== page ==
I stopped by the Inwood Hill Nature Center on Saturday and had a long chat with a knowledgeable NYC Park Ranger, Gerald "Jerry" Stiegler. I wanted to know if the urban folklore about deer in northern Manhattan is true. The answer is, sort of.
According to Ranger Jerry, he and other staff of the Center have spotted deer from time to time. There was a doe on the fields to the west of the Center in 2010. And a healthy buck was fatally injured by a car on the Henry Hudson Parkway last year. Apparently deer can swim rather well and make the trip from Palisades Park across the Hudson River or from Riverdale across the Harlem River.
The biggest deterents to mammals in Inwood Hill Park are, however, dogs rather than cars. The smell of dogs and their urine repels deer, turkeys, racoons and many other mammals that might normally inhabit large tracts of woods and fields found in Fort Tryon Park and Inwood Hill Park. Worse, some Inwood dog owners let their dogs off the leash, which allows them to dash off into the woods and disturb and sometimes kill wildlife. (Ranger Jerry suspects that pit bulls, popular among some Inwood residents, are the biggest offenders.)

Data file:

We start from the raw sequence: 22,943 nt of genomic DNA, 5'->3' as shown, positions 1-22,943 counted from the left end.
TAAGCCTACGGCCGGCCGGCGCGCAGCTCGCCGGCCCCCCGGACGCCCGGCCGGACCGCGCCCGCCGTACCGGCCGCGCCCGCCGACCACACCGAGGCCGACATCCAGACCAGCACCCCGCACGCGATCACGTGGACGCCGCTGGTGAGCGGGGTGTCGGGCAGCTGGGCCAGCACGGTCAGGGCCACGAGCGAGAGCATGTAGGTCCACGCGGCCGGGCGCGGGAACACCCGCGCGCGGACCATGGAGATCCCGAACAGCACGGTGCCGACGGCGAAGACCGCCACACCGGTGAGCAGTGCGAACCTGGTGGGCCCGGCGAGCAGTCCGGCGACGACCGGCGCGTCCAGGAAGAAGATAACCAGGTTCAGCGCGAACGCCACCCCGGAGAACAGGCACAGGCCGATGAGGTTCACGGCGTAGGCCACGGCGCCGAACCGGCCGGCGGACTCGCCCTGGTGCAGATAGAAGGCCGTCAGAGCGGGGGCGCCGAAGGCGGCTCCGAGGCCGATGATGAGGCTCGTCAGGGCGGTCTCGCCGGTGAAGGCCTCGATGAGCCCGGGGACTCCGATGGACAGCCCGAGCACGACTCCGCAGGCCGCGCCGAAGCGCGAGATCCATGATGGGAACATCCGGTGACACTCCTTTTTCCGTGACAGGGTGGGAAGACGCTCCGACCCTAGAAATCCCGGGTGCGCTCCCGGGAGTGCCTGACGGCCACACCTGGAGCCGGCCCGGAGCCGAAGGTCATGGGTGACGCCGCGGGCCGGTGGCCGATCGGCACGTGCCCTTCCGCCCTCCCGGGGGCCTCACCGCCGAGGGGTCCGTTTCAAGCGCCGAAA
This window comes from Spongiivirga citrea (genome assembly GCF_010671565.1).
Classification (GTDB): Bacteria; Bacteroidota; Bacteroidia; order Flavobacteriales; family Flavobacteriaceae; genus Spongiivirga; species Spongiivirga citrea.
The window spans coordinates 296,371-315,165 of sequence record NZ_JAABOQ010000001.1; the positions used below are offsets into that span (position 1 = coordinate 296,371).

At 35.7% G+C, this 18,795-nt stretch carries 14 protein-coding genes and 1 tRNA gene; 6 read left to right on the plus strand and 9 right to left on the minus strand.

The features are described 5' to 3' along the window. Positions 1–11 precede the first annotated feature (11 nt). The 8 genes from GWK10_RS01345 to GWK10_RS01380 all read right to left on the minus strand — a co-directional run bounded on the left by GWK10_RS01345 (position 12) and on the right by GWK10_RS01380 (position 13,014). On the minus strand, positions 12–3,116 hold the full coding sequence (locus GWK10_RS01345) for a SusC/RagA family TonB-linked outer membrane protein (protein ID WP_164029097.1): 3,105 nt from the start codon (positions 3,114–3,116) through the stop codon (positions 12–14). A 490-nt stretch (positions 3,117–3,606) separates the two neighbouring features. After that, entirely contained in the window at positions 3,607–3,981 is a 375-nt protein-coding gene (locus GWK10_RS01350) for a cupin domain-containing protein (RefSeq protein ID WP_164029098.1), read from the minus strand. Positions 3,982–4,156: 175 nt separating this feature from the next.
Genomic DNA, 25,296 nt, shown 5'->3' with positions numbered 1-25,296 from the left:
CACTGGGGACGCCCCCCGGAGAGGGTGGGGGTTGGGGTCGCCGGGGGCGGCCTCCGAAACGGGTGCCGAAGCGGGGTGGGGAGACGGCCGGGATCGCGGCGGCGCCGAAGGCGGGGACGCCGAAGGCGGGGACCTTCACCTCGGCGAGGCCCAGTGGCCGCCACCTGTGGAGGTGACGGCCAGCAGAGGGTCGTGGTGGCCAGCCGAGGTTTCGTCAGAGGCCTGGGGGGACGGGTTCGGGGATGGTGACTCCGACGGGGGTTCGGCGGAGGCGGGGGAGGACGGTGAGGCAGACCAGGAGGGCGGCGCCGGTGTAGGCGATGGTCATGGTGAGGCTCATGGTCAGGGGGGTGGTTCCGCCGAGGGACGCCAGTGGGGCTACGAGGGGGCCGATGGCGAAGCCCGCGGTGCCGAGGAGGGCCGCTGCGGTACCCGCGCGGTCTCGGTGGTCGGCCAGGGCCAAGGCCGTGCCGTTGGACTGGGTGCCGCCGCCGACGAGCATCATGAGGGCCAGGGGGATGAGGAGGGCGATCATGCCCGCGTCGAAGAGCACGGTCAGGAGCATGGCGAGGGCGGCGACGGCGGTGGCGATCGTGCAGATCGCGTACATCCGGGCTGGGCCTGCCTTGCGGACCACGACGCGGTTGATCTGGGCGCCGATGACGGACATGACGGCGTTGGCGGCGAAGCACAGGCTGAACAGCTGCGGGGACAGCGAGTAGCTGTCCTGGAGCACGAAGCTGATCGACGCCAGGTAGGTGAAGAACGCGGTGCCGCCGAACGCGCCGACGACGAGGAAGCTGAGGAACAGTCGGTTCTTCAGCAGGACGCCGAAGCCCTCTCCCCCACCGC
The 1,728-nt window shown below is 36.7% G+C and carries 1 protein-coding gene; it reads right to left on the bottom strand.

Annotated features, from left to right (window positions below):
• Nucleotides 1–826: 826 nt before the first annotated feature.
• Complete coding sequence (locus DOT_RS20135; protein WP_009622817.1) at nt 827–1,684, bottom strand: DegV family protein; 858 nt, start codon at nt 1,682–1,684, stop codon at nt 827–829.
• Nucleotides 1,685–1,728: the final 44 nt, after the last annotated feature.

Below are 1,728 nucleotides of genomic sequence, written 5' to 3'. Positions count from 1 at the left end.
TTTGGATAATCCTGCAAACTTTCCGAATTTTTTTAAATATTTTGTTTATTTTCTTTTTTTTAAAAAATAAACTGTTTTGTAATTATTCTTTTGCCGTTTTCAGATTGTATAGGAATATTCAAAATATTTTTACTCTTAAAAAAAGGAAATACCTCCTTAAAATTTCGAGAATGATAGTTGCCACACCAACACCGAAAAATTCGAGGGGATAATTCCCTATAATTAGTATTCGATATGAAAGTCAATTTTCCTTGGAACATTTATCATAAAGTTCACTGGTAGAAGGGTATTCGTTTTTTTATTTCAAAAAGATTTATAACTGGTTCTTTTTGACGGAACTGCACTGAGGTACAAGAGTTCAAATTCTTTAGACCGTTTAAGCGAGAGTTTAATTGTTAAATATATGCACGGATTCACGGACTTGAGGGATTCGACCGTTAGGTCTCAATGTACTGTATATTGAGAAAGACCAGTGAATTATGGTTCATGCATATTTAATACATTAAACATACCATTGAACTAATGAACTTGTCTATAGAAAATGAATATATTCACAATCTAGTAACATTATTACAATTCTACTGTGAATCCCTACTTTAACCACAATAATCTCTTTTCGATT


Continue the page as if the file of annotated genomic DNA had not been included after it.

Birds fare much better and Inwood Hill Park has healthy populations of hawks, falcons, ducks and even the occasional eagle, which can be seen floating on ice flows this time of year, looking for fish.
So where might a person find these deer? Ranger Jerry recommends the quieter portions of the park to the west of the highway and near the Amtrak rail lines.
The Inwood Hill Nature Center is open Wednesdays through Sundays from 11 a.m. to 4 p.m. The number is 212-304-2365. Its a great place for kids.
By: Chris Rizzo